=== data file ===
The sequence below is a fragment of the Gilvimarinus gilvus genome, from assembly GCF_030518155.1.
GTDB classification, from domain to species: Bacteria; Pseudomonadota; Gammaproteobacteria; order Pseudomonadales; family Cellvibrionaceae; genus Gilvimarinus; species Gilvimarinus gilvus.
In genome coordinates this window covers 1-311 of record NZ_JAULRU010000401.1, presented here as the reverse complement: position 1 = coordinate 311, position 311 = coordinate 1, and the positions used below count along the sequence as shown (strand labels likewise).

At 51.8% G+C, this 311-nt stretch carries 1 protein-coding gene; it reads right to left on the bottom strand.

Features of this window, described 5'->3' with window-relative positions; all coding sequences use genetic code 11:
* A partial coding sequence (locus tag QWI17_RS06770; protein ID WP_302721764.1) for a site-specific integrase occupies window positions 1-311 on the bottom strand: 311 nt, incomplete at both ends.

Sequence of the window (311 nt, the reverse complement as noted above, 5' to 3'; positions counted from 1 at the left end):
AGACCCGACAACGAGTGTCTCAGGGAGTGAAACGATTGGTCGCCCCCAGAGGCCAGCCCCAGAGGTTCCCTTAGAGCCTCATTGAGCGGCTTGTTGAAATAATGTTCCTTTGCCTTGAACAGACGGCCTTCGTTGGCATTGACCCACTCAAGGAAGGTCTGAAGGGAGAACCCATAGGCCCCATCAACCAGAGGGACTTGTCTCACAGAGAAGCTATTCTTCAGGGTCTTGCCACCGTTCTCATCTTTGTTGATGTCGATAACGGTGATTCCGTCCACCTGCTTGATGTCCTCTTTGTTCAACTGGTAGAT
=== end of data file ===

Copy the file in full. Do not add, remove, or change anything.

The sequence below is a fragment of the Gilvimarinus gilvus genome, from assembly GCF_030518155.1.
GTDB classification, from domain to species: Bacteria; Pseudomonadota; Gammaproteobacteria; order Pseudomonadales; family Cellvibrionaceae; genus Gilvimarinus; species Gilvimarinus gilvus.
In genome coordinates this window covers 1-311 of record NZ_JAULRU010000401.1, presented here as the reverse complement: position 1 = coordinate 311, position 311 = coordinate 1, and the positions used below count along the sequence as shown (strand labels likewise).

At 51.8% G+C, this 311-nt stretch carries 1 protein-coding gene; it reads right to left on the bottom strand.

Features of this window, described 5'->3' with window-relative positions; all coding sequences use genetic code 11:
* A partial coding sequence (locus tag QWI17_RS06770; protein ID WP_302721764.1) for a site-specific integrase occupies window positions 1-311 on the bottom strand: 311 nt, incomplete at both ends.

Sequence of the window (311 nt, the reverse complement as noted above, 5' to 3'; positions counted from 1 at the left end):
AGACCCGACAACGAGTGTCTCAGGGAGTGAAACGATTGGTCGCCCCCAGAGGCCAGCCCCAGAGGTTCCCTTAGAGCCTCATTGAGCGGCTTGTTGAAATAATGTTCCTTTGCCTTGAACAGACGGCCTTCGTTGGCATTGACCCACTCAAGGAAGGTCTGAAGGGAGAACCCATAGGCCCCATCAACCAGAGGGACTTGTCTCACAGAGAAGCTATTCTTCAGGGTCTTGCCACCGTTCTCATCTTTGTTGATGTCGATAACGGTGATTCCGTCCACCTGCTTGATGTCCTCTTTGTTCAACTGGTAGAT